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United States Department of Agriculture

Agricultural Research Service

Research Project: DEVELOPMENT AND ASSESSMENT OF A SYSTEM TO PRODUCE GRASS-FED BEEF FOR THE SOUTHERN GREAT PLAINS

Location: Forage and Livestock Production Unit

Title: Milk production traits of beef cows as affected by horn fly numbers and breed type

Authors
item Brown, Mike -
item Mays, A -
item Clifton, S -
item Rosenkrans JR., C -

Submitted to: American Society of Animal Science Southern Section Meeting
Publication Type: Abstract Only
Publication Acceptance Date: November 1, 2012
Publication Date: February 5, 2013
Citation: Brown, M.A., Mays, A.R., Clifton, S.M., Rosenkrans Jr., C.F. 2013. Milk production traits of beef cows as affected by horn fly numbers and breed type. American Society of Animal Science Southern Section Meeting. https://asas.org/docs/southern-section/2013southern_abstracts_web.pdf

Interpretive Summary: Abstract Only

Technical Abstract: Pesticide resistance in horn flies indicates the need for more sustainable production systems. Cows sired by Bonsmara (BONS;n=7), Brangus (BRAN;n=13), Charolais (CHAR;n=8), Gelbvieh (GELV;n=5), Hereford (HERF;n=12), and Romosinuano (ROMO;n=8) from Brangus dams were used to determine breed differences in horn fly count (HFC) and effect of HFC on milk yield and quality. Total HFC and milk yield estimates were collected every 28 d from May to October. Milk weight was adjusted to 24-h milk yield. Horn fly counts were transformed to natural log fly count (LFC) prior to analysis. Data for milk yield and quality and HFC were analyzed by mixed model least squares using a linear model including breed group, cow in breed group (random), month (repeated), month x breed and a linear covariate for calf birth date. Effects of HFC on milk yield and quality were estimated by including linear covariate of LFC and LFC x breed group. Horn fly counts varied over time (P<0.0001), with lowest population recorded in May (94±42 flies) and peaking in August (503±41 flies). Bonsmara and GELV had greater milk yield compared to HERF (8.74±0.73 and 8.64±0.86 vs. 5.99±0.57 kg/d, respectively, P<0.05), with CHAR, ROMO and BRAN intermediate (7.28±0.65, 7.01±0.65, 6.91±0.56 kg/d, respectively). An interaction of breed type and LFC affected (P<0.05) milk yield. Milk yield was reduced by 0.99 and 0.64 kg/d per unit increase in LFC in GELV and BONS (P<0.05). There was less evidence of HFC effects on milk yield in other breeds (P>0.25), but the regression coefficients were negative, with the exception of BRAN. The regression coefficient for milk yield on LFC was lesser in GELV than BRAN, CHAR, HER, and ROMO (P<0.05) and lesser in BONS than BRAN (P<0.05), where lesser indicates greater reductions in milk yield. For every one unit increase in LFC milk fat decreased by 0.15% (P<0.05), solids not fat decreased by 0.10% (P<0.05) and milk urea nitrogen decreased by 0.62 mg/dL (P<0.02). Our results indicate horn fly infestation negatively impacts milk production and quality of beef cows. Future multi-trait selection for sustainable cattle production may include parasite resistance.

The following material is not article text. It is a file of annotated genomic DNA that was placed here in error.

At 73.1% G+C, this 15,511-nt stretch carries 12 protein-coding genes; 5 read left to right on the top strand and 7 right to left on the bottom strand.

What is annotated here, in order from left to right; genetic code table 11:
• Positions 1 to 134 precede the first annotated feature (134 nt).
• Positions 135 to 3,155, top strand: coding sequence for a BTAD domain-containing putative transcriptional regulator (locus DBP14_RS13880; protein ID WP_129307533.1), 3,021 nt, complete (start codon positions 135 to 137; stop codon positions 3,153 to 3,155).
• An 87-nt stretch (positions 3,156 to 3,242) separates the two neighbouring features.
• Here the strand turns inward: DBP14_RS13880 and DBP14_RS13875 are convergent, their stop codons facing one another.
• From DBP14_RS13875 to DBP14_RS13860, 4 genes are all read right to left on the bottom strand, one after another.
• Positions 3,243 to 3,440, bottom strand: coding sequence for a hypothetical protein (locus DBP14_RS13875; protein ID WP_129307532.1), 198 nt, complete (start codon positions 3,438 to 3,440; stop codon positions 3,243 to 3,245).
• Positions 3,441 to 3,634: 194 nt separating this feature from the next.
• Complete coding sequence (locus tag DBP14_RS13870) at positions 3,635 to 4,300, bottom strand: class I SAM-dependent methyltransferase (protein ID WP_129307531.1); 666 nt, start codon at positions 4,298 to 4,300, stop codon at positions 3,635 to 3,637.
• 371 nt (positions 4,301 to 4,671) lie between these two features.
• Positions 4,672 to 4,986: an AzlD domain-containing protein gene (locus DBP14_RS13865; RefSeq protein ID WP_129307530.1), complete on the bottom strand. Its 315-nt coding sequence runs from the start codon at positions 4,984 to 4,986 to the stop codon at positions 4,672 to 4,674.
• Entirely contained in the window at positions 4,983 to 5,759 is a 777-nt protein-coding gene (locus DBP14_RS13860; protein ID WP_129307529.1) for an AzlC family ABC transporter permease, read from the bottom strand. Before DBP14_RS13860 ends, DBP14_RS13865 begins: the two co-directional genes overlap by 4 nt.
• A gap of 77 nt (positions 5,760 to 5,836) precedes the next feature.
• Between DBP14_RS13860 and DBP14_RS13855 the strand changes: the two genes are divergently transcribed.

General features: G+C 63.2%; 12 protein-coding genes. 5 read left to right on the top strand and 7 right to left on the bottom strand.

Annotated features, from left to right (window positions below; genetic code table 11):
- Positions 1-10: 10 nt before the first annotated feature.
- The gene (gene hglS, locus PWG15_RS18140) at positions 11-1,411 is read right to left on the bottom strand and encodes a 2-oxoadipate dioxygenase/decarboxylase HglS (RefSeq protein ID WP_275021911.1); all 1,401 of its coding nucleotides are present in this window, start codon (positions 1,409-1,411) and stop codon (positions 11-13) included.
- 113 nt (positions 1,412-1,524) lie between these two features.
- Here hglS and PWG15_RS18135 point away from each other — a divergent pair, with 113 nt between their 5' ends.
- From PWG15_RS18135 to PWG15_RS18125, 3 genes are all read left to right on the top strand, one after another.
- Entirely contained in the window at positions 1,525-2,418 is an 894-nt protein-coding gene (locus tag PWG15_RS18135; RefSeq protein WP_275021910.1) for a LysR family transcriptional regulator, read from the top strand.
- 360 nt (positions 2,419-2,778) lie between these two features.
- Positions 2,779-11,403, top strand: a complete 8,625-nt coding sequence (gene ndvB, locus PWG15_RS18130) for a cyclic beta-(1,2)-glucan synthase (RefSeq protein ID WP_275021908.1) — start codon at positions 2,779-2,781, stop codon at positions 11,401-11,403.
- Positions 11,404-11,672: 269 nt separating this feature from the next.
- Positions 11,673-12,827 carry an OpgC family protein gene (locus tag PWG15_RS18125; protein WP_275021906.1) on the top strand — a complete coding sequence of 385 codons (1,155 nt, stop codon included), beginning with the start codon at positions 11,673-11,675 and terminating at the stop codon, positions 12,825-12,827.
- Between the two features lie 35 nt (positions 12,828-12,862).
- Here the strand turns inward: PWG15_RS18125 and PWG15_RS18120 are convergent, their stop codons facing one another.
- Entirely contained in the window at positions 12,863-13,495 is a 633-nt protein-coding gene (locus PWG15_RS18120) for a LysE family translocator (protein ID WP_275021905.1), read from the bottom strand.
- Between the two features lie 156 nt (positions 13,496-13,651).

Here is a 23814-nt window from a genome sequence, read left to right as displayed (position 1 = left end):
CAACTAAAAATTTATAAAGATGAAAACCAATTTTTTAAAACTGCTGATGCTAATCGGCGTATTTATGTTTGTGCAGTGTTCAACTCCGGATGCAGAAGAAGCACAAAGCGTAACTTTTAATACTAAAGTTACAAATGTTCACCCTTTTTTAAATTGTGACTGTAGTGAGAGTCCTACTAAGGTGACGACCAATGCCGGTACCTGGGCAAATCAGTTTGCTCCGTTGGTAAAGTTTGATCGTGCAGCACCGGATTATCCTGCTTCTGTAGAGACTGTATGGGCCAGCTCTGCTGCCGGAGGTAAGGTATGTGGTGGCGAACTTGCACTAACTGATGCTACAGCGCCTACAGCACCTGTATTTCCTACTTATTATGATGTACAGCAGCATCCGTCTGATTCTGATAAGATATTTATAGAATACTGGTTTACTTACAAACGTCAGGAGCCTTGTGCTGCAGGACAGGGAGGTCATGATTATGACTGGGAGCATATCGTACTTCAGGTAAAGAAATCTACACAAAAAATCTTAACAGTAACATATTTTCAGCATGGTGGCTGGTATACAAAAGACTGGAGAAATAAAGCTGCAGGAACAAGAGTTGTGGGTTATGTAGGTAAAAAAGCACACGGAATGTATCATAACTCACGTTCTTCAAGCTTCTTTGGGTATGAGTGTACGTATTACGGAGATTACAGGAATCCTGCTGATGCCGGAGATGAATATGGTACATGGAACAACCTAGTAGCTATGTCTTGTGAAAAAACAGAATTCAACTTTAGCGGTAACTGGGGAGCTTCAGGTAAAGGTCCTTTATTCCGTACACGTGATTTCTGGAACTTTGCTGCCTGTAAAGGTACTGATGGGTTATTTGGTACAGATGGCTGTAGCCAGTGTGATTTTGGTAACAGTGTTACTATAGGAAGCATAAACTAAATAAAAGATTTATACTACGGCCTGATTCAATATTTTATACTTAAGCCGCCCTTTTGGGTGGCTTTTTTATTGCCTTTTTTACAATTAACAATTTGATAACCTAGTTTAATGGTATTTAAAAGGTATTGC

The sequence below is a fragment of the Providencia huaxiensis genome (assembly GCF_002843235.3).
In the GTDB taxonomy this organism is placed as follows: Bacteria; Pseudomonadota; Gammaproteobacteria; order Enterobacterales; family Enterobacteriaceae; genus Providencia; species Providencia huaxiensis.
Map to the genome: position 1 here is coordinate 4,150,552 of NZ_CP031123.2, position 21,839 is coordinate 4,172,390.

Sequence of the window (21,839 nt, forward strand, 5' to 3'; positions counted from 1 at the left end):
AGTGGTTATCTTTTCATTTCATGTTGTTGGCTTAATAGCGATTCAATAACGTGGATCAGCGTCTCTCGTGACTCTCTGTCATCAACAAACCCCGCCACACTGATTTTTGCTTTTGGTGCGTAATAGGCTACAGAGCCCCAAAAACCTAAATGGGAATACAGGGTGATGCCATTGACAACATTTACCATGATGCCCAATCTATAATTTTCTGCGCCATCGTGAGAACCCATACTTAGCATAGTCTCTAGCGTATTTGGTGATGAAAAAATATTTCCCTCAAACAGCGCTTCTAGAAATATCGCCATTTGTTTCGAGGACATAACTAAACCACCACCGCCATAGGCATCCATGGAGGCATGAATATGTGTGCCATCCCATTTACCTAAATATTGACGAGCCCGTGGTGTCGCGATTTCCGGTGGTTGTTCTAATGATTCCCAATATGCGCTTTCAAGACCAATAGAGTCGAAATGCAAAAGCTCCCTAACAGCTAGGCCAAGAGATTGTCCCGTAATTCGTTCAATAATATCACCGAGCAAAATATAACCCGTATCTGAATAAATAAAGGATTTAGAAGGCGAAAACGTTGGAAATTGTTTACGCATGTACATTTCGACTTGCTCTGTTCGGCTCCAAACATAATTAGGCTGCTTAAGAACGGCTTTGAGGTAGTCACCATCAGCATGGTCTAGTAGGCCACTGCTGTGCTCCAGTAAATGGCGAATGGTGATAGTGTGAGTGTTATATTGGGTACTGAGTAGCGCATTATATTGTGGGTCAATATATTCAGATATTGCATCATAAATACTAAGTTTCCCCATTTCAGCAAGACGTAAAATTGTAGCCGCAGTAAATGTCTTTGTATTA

Last Modified: 9/29/2014
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